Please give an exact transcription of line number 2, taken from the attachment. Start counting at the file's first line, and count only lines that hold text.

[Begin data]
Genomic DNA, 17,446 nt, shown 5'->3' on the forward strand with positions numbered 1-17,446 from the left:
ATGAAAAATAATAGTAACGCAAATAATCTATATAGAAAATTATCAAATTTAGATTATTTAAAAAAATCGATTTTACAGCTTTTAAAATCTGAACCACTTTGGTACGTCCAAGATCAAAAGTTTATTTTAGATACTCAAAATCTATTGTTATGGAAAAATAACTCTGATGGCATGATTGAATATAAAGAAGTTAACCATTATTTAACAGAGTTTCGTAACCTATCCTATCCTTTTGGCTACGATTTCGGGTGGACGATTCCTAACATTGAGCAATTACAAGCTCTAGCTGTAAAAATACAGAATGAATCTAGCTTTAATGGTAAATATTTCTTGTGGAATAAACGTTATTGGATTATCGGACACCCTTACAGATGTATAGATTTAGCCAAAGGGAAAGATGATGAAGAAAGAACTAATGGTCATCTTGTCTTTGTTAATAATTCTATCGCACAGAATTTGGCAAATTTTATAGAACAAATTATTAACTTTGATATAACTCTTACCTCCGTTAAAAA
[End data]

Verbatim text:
ATGAAAAATAATAGTAACGCAAATAATCTATATAGAAAATTATCAAATTTAGATTATTTAAAAAAATCGATTTTACAGCTTTTAAAATCTGAACCACTTTGGTACGTCCAAGATCAAAAGTTTATTTTAGATACTCAAAATCTATTGTTATGGAAAAATAACTCTGATGGCATGATTGAATATAAAGAAGTTAACCATTATTTAACAGAGTTTCGTAACCTATCCTATCCTTTTGGCTACGATTTCGGGTGGACGATTCCTAACATTGAGCAATTACAAGCTCTAGCTGTAAAAATACAGAATGAATCTAGCTTTAATGGTAAATATTTCTTGTGGAATAAACGTTATTGGATTATCGGACACCCTTACAGATGTATAGATTTAGCCAAAGGGAAAGATGATGAAGAAAGAACTAATGGTCATCTTGTCTTTGTTAATAATTCTATCGCACAGAATTTGGCAAATTTTATAGAACAAATTATTAACTTTGATATAACTCTTACCTCCGTTAAAAA